Updated: Aug 27, 2019
How to help your children connect to feeling safe after tragedy
Sheltering our children from tragedy is not the answer; instead we need to utilize this as an opportunity to come together as a family, as a community, and talk. It creates opportunity for a dialogue. Of course, the “right” amount of exposure of kids’ media consumption depends on numerous factors, including the child’s age and emotional maturity. Too much of anything is not usually a good thing. Fear is an appropriate response however, if your child’s fear is moving to the place of panic and it becomes debilitating, chances are it is time to decrease their media exposure and work on ways to help them reconnect to feeling safe. Of course, contact your pediatrician to address any concerns. Below are some steps to help your child connect to feeling safe:
Use your child’s language as this helps you to connect to their emotional age and increases likelihood of a mutual understanding of the topic being discussed.
Come up with a safety plan both in and out of the home and keep it simple for your child to remember.
Communicate with your children to make sure your children, especially the young ones without cell phones, know their parents’ names, address, and phone numbers.
Take the time to answer their questions versus minimizing them. For example, if your child were to ask “what happens if there is a shooting at my school?” Reflect back their concern instead of just trying to make any fear dissipate. Remember, these are very real circumstances and if your child is asking the question, it is for a reason.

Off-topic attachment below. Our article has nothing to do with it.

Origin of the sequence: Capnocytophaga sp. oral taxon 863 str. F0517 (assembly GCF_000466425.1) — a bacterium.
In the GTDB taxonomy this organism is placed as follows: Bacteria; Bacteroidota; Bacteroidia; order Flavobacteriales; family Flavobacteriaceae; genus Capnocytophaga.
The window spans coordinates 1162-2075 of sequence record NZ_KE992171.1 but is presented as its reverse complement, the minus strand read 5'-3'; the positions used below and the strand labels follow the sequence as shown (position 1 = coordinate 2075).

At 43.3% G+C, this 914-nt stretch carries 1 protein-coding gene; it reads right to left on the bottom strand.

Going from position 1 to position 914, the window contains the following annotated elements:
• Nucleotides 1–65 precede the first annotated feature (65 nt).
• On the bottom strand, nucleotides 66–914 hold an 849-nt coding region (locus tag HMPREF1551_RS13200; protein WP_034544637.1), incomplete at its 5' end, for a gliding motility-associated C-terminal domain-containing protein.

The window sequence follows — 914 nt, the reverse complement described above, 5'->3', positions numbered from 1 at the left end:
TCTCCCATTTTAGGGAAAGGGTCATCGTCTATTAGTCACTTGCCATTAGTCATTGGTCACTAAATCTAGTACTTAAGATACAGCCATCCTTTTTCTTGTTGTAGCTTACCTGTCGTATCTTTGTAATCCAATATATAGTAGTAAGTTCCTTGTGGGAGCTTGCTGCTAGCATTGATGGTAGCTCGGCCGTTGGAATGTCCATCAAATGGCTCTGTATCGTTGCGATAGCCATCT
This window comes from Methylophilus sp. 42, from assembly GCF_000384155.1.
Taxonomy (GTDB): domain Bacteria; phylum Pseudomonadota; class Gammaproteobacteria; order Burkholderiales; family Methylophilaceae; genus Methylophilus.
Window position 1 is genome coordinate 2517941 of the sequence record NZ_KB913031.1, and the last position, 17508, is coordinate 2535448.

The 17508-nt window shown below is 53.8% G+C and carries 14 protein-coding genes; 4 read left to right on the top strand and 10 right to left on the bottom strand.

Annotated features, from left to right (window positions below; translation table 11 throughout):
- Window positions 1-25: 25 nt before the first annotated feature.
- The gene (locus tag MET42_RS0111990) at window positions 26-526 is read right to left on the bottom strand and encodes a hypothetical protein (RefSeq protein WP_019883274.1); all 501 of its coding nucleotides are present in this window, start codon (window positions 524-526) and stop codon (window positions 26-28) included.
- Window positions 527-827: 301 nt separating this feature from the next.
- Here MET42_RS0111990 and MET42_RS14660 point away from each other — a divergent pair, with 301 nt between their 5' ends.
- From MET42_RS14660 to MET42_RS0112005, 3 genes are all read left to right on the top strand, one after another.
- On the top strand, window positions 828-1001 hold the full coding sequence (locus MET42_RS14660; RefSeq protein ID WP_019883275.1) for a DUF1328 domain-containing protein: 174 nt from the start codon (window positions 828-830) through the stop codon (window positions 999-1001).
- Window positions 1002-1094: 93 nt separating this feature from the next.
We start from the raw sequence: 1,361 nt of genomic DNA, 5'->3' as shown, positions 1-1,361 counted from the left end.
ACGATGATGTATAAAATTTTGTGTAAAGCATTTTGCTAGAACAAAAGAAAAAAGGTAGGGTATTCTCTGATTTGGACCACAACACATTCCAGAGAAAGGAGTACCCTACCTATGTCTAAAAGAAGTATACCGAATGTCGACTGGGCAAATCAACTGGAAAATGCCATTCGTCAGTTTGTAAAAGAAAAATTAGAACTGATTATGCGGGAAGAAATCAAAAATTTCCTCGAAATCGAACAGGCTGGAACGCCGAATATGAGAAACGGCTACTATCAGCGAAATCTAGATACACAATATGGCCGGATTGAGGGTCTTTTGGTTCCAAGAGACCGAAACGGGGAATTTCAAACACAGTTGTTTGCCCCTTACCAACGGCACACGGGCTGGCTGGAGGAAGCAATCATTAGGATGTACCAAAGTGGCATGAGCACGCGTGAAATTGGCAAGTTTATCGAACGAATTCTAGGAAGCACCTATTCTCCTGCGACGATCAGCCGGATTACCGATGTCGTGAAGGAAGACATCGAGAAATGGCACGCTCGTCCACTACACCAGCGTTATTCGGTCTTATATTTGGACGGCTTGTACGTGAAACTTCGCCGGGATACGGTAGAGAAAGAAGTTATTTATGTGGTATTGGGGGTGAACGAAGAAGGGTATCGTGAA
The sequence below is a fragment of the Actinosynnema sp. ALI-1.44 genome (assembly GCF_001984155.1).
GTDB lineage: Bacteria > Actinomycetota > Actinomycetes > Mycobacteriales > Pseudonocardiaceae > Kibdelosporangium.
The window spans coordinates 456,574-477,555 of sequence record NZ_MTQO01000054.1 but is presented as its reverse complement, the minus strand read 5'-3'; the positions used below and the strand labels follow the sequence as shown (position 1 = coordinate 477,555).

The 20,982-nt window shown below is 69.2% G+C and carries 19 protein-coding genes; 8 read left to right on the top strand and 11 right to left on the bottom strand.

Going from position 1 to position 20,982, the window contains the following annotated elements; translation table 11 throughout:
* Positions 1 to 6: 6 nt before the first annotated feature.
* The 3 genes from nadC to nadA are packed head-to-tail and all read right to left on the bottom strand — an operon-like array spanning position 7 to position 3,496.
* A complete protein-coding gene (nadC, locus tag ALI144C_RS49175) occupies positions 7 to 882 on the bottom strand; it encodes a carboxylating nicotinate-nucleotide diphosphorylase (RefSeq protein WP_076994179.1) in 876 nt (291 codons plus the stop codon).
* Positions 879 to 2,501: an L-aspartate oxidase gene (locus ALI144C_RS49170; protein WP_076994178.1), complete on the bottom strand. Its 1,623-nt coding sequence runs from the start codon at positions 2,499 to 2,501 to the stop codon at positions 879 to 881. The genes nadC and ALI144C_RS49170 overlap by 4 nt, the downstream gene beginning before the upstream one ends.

Ensure you are not giving mixed messages. Do what you say and say what you do. For example, you can’t talk to your best friend on the phone in front of your child about how scared you are to send your child to school and then tell your child that there is no need for them to worry.
Parent talk is for parents because your children are always listening.
Take a break from the news and other media sources
You should ideally do your own processing before you talk to your kids. Sometimes this is not always possible, but think about having these difficult conversations when the topic is not as emotionally charged.
Let your child feel whatever it is they need to feel and walk through it WITH them. Children can only tolerate as much as the parent is able to tolerate.
Sometimes it is helpful for parents to talk to other adults, even a professional if needed, in order to take better care of yourself and your children. Pass this message along to someone who may be in need.
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